Want my advice?The prime minister and ministers should hire experts to provide counsel and ensure execution
The current governance scenario under the leadership of Prime Minister KP Oli has been ineffective and visible results are rare. This is not going to shed a legacy light for the prime minister who commands a two-thirds majority in Parliament. So what has not worked? This is the talk of the town and editorial rooms of major newspapers. Moreover, this is a major concern for the prime minister and both chairpersons of the Nepal Communist Party.
A historic review of governance in Nepal shows grand speeches of leaders but little planning at the execution level. Prime Minister Oli is dealing with the same issue. In the next four years when another election is due, he has two major correlated challenges outside of the party merger: One, develop a governance system in a country that has historically lacked one, that also in a new federal structure which is possibly a less visible work. Two, upgrade the current system so people see some visible impacts of development which will allow the Nepal Communist Party to take a shot at gaining a majority in the next election.
One of the key problems for the prime minister is that his executive orders—be it on removing puddles in Kathmandu or building railways—seem to fall on deaf ears as soon as they reach the bureaucracy.
Why cannot the prime minister, who is possibly the most powerful one in the history of Nepal, ensure that his orders are carried out? What is the core reason behind the obstacle and who are the culprits? What needs to be done to remove this obstacle?
The current model of governance in Nepal, where the prime minister relies on the chief secretary and the ministers rely on the secretaries, is rife with principal-agent problems. Such a mechanism increases the dependence of ministers on the bureaucracy. If we study the execution of power in other countries, we see that the prime minister and ministers enter government with their own teams to implement their vision. Indian Prime Minister Modi has more than 50 advisers helping him to execute his orders. The same applies to the top leaders of many other countries that are doing better. The core role of such teams is generally to frame the vision of their leader and execute it while keeping a close watch on the bureaucracy to ensure that the vision and orders are swiftly executed. This way of entering Singha Durbar is missing in Nepal.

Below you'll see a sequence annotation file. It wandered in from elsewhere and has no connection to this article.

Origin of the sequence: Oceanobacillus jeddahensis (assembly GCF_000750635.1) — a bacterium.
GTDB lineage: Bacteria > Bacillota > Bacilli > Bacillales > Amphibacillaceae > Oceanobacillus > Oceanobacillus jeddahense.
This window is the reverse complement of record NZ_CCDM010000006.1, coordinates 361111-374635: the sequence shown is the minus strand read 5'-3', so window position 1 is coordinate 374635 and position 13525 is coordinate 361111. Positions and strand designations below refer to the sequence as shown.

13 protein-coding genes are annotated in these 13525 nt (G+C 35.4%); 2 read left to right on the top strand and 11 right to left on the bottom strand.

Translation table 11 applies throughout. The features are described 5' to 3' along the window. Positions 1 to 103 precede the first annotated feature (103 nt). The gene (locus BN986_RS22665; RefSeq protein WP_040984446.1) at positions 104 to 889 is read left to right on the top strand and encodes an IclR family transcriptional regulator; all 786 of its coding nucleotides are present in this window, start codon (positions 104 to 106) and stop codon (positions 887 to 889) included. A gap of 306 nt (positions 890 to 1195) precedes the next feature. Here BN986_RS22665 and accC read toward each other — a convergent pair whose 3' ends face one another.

Since politics has penetrated the bureaucracy deeply, leaders prefer to transfer their party loyalists to core positions in the bureaucracy even though their performance and effectiveness is very poor. This ends up weakening the ministers while strengthening the hold of the bureaucracy on governance. Prime Minister Oli has faced this and has created, although belatedly, a think tank to monitor his ministers to ensure that the remainder of his governance era is effective and performance-oriented.
The model the prime minister has used is a good beginning, and it should be replicated in each ministry. Each minister should have a full team of experts in the ministry. Execution and leadership is what is required to make the bureaucracy perform in an effective and efficient manner. A minister with two or three personal assistants cannot ensure that his vision will be well executed by the bureaucratic apparatus. A team around the power centre, meaning the prime minister, is what is needed if the government wants to switch gears and hit the results target. Such close monitoring of the bureaucracy will directly add to strengthening the system while removing unnecessary politicking from the bureaucracy and consolidating the system of performance analysis for promotion.
The think tank recently created under the prime minister should advise him to allocate funds and develop a separate team for each ministry so the minister can have a bigger team and not only his personal assistants. It is interesting to see how a minister with one or two personal assistants runs a whole ministry. Hence, for both effective system development and swift execution, there is a need for ministers to divide the responsibilities on their full plate—not among bureaucrats, but his own set of advisers. Such a mechanism can help ministers achieve more and do more during their term.
Team of experts
Such teams should not limit themselves to thinking, as is happening in the case of the prime minister, but strongly monitor execution too. The team can comprise retired bureaucrats, execution experts, issue experts and sector experts who do not necessarily have to be party loyalists. The Nepali market is filled with such talents who have a wealth of knowledge on the governance mechanism. Most of these talents are busy providing consultancy services to international organisations and companies. Many are running non-governmental organisations and think tanks and have executive experience of their own.
If the think tank can tap such a roster of talents and convince the prime minister and ministers to take their support for system development, this can herald a new era of scientific governance in Nepal.
Such a policy can ensure that targets and results are good and sort out the major problem of governance which is principal-agent. Moreover, this will develop a system and maintain the bureaucracy as a non-political permanent government. This mechanism will also allow the ministries to get a good grip at the local and federal level for an enhanced system of development in Nepal.
Dhakal is the CEO of 8848 Inc.